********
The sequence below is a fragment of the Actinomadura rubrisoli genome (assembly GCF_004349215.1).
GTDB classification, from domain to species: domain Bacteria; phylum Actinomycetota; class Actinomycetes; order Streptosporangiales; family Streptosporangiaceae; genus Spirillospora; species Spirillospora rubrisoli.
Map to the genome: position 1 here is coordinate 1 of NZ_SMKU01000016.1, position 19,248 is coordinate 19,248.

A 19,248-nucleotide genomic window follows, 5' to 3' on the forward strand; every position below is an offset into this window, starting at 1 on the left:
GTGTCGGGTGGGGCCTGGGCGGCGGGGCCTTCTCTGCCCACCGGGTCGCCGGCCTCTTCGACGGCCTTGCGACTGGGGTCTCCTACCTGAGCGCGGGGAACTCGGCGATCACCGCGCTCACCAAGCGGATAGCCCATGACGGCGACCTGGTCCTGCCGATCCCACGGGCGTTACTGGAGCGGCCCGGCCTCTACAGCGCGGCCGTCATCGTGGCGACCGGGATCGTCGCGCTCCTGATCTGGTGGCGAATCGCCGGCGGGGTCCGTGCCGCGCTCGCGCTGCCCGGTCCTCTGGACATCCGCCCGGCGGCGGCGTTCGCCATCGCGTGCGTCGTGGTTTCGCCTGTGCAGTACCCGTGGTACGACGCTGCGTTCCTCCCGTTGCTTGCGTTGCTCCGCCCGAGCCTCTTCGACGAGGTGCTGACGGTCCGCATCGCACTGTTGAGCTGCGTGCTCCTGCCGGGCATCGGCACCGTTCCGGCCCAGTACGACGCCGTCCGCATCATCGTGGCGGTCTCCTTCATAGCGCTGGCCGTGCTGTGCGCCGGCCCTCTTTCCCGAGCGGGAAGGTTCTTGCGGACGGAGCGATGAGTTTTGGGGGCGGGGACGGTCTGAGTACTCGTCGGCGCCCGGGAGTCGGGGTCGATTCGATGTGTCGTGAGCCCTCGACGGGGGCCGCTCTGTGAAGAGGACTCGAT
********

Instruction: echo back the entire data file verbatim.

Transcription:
The sequence below is a fragment of the Actinomadura rubrisoli genome (assembly GCF_004349215.1).
GTDB classification, from domain to species: domain Bacteria; phylum Actinomycetota; class Actinomycetes; order Streptosporangiales; family Streptosporangiaceae; genus Spirillospora; species Spirillospora rubrisoli.
Map to the genome: position 1 here is coordinate 1 of NZ_SMKU01000016.1, position 19,248 is coordinate 19,248.

A 19,248-nucleotide genomic window follows, 5' to 3' on the forward strand; every position below is an offset into this window, starting at 1 on the left:
GTGTCGGGTGGGGCCTGGGCGGCGGGGCCTTCTCTGCCCACCGGGTCGCCGGCCTCTTCGACGGCCTTGCGACTGGGGTCTCCTACCTGAGCGCGGGGAACTCGGCGATCACCGCGCTCACCAAGCGGATAGCCCATGACGGCGACCTGGTCCTGCCGATCCCACGGGCGTTACTGGAGCGGCCCGGCCTCTACAGCGCGGCCGTCATCGTGGCGACCGGGATCGTCGCGCTCCTGATCTGGTGGCGAATCGCCGGCGGGGTCCGTGCCGCGCTCGCGCTGCCCGGTCCTCTGGACATCCGCCCGGCGGCGGCGTTCGCCATCGCGTGCGTCGTGGTTTCGCCTGTGCAGTACCCGTGGTACGACGCTGCGTTCCTCCCGTTGCTTGCGTTGCTCCGCCCGAGCCTCTTCGACGAGGTGCTGACGGTCCGCATCGCACTGTTGAGCTGCGTGCTCCTGCCGGGCATCGGCACCGTTCCGGCCCAGTACGACGCCGTCCGCATCATCGTGGCGGTCTCCTTCATAGCGCTGGCCGTGCTGTGCGCCGGCCCTCTTTCCCGAGCGGGAAGGTTCTTGCGGACGGAGCGATGAGTTTTGGGGGCGGGGACGGTCTGAGTACTCGTCGGCGCCCGGGAGTCGGGGTCGATTCGATGTGTCGTGAGCCCTCGACGGGGGCCGCTCTGTGAAGAGGACTCGAT